For anyone starting out as an angler, learning how to tie a few basic fishing knots is equally as important as buying the right fishing gear. For experienced anglers, knot tying is one of those things that is either meditative and enjoyable or borderline infuriating.
In the video above, we show you how to tie five basic fishing knots that pretty much cover all the scenarios in which you will need to tie knots while fishing.
We know that – even if you're one of those fishos that finds knot tying infuriating – if you practice with the help of this video, you’ll be tying knots with your eyes closed so fast you’ll have time to cast to that rising bass before it disappears into the deep.
The uni knot is one of the strongest knots for tying hooks, swivels, and sinkers to the end of your monofilament line. The uni knot will not slip, and once you’ve got the knack, you’ll find it easy to tie with your eyes closed.
The weight of your mono will determine how many twists to make around the mainline. On lighter line, aim for seven or eight twists: on heavier leaders keep it to three or four for optimal knot strength.
The Palomar Knot
The palomar knot is one of the great all-rounders. It’s best used for tying swivels to your mainline or leader, but it's also great for tying hooks and sinkers as well. The palomar knot is most effective with braided line but can also be tied with mono. The palomar knot is favoured for it's versatility and because it can be tied in one smooth motion with practice – even in the dark.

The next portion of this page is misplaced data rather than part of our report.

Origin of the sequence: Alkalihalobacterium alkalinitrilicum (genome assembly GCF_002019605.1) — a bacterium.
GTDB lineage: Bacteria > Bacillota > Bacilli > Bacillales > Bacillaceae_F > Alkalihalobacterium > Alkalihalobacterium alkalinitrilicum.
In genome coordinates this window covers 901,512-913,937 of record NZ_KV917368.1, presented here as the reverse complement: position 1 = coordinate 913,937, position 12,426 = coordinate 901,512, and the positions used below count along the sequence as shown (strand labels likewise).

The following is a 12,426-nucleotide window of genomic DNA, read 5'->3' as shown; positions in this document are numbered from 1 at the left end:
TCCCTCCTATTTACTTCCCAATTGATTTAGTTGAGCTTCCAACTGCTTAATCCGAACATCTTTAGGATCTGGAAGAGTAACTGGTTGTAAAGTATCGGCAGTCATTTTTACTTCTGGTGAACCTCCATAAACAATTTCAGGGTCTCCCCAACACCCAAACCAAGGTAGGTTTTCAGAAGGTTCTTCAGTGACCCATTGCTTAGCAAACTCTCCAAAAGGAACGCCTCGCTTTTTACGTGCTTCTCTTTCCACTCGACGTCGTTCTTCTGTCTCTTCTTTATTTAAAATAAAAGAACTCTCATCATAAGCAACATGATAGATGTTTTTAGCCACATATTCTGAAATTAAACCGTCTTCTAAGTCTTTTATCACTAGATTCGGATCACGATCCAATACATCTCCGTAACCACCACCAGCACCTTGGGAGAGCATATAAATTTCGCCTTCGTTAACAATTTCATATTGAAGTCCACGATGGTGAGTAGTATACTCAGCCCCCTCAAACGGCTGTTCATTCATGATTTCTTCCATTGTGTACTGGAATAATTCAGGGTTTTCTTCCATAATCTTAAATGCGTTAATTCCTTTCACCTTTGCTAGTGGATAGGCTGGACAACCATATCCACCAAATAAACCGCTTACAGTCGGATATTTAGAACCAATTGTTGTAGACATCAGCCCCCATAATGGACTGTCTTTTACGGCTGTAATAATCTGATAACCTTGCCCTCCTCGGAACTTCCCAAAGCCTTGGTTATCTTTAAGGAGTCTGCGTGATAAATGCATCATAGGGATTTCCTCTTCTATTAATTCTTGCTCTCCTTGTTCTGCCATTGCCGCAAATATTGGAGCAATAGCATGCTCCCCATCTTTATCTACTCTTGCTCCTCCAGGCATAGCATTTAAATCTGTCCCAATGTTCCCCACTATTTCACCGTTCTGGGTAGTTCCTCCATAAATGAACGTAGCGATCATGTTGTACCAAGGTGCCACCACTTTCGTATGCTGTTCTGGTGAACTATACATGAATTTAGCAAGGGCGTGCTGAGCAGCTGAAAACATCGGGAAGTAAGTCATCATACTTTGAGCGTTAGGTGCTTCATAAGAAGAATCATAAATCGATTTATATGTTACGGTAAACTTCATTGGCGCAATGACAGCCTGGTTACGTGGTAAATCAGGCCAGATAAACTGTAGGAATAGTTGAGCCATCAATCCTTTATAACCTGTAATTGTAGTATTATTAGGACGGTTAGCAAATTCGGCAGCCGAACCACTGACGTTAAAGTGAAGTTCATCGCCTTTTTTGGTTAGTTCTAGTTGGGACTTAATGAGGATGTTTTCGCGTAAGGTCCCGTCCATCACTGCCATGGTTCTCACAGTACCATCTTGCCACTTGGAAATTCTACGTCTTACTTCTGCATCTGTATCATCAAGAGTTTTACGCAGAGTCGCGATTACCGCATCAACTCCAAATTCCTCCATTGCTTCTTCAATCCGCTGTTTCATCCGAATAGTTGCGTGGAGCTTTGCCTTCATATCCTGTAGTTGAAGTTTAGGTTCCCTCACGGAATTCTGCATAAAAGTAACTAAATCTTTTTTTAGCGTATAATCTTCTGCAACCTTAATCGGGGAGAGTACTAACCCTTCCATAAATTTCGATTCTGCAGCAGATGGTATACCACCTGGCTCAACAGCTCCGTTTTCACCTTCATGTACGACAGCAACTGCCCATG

The Albright Knot
If you need to tie two lines together that are very different in diameter, you can’t go past the albright knot. By creating a loop in the larger diameter standing line, you eliminate the chance of the smaller line slipping. The albright is commonly used by fly anglers for tying tippet to their leader.
The albright knot is also great for tying monofilament as a backing when spooling a reel with braided line because of its streamlined shape.
Double Surgeon’s Loop
Many of the knots included in the video above can be used in a range of fishing scenarios. The double surgeon’s loop is a good example of a knot that is often used by fly fishing anglers to create a loop at the end of their main line for connecting trace and indicators.
But the double surgeon’s loop can also be used with boat fishing rigs. Tying the double surgeon's loop in the middle of your leader makes dropper rig for tying multiple hooks or sinkers. It’s a really versatile knot and one that every fisho should have up their sleeve.
Uni to Uni Knot
Not all knots are for tying gear to the end of your line. Occasionally fishing line breaks or you need to tie different types of line together. The uni to uni knot (sometimes referred to as a double uni knot) allows you to join two lengths of line together.
Whether you’re tying a fluorocarbon leader to your braided mainline, or joining two lengths of mono together, the uni to uni makes a strong streamlined connection.
It’s best suited to tying line together that is similar in diameter. If one line is much lighter than the other, make sure you wrap it around the mainline a couple more times so that the knot is even on both sides.
Learning how to tie the uni knot first will make the uni to uni knot much easier to master.